Regarding this year’s election, 538’s Perry Bacon asks What Happens If Republicans Keep Control Of The House And Senate?
Imagine this scenario: In November’s elections for the U.S. House, Democrats win the national House vote by a few percentage points and gain nearly 20 additional House seats,1 by both winning open seats and defeating some longtime GOP incumbents. In the Senate, Democrats pick up Nevada; win races in states President Trump carried in 2016, including in Arizona, Florida, Michigan, Ohio, Pennsylvania, Wisconsin and West Virginia; and only narrowly lose in the GOP strongholds of Indiana, Missouri and Tennessee.
That sounds like a pretty good night for Democrats. But it wouldn’t be. That scenario would leave Republicans with a majority of, say, 222–213 in the House and a 51–49 advantage in the Senate.
Don’t get me wrong — I share the view of other analysts that Democrats are favorites to win the House this fall, and that an accompanying Democratic win in the Senate is somewhat less likely. But based on the data we have now, the scenario above is certainly possible — just as possible as, say, Trump being elected president and Republicans winning both houses of Congress on Nov. 8, 2016.
That potential outcome didn’t get enough coverage in the run-up to the 2016 election. So let’s avoid repeating that mistake in 2018. How would the political world react if Republicans maintained control of Congress in November? I can’t say for sure, but here are four likely responses.
- Renewed GOP attempts to shrink government
- Weakening of the investigations against Trump
- A Democratic freakout
- A media reassessment
You can track the details in Perry’s post, but one theme seems to be Trump as a 2020 candidate. Even though he remains unpopular and polling indicates that most Americans prefer Democratic control of the House, it is conceivable that Trump will run and even win. As Bacon put it, “it’s worth thinking through the repercussions of various 2018 outcomes, even relatively unlikely ones. As we all should have learned by now, unlikely isn’t the same as impossible.”
Bacon also tells us When Trump Should Start Worrying About A 2020 Primary Challenger.
My take-away is that he most likely has no cause for worry. A solid majority of Republicans still like Trump ins spite of having to defend his personal scandals, reckless mouth-offs, persistent attacks on our government and institutions, and slithering toward an autocracy. But read on. Snippets follow.
Thirty-eight percent of Republicans believe President Trump should face a GOP primary challenger in the 2020 election, according to a Morning Consult/Politico poll released this week. Fifty percent said he should not; the other 12 percent did not express an opinion.
Other polls have also shown that a significant bloc of Republicans would like to see someone challenge Trump. But it’s hard to know what to make of that 38 percent number. We found a few polls that asked somewhat similar questions about past presidents,1 and there’s a bit more intraparty opposition to Trump than some others, but not much.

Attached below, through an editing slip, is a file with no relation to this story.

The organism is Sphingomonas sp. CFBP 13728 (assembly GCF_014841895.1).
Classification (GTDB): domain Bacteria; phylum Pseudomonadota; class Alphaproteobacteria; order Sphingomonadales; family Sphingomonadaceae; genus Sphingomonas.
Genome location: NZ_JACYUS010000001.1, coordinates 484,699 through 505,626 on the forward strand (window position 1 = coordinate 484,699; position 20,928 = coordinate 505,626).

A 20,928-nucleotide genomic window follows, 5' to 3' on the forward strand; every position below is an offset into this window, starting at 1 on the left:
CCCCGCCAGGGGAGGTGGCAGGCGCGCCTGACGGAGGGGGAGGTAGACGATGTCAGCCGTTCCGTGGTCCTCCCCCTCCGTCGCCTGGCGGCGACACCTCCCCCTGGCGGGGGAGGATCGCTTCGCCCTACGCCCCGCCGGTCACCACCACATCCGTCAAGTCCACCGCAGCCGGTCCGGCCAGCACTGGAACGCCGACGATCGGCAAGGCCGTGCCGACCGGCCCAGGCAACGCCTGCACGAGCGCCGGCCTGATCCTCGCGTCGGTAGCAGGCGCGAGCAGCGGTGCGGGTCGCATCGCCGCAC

… Trump should be hoping he is not challenged in a primary. But will it happen anyway?
Is Trump so weak that of course another Republican should challenge him? I’m not sure. … about a third of Democrats wanted someone to challenge Bill Clinton according to a CNN poll conducted in late 1994, but no one ever did, and Clinton cruised to re-election.4 In a March 2010 CNN poll, 20 percent of Democrats wanted a candidate other than Barack Obama. He too never received a serious primary challenge and won re-election.
Trump’s standing in the party now: When congressional Republicans defend controversial things Trump does or says, political analysts (myself included) often explain the logic behind the officials’ actions by noting that Trump has rock-solid support among self-identified Republican voters, close to 90 percent in some surveys. Many congressional Republicans, particularly those who are seeking re-election, have every incentive not to criticize the president, at least according to his raw approval ratings in the party.
I’m always wary of emphasizing the GOP opposition to Trump, since it had much more bark than bite in 2016 (Trump won the overwhelming majority of Republican voters despite the media attention given to the “Never Trump” bloc in the party). Even this data suggests that Trump is the heavy, heavy favorite to be the GOP nominee. But we should be watching carefully to see if Trump draws a Republican opponent next year — it’s the telltale sign of a weak incumbent president.
If Dems do not take the House in 2018, the country will go from bad to worse. And if Trump wins in 2020, the country will go from worse to much worse.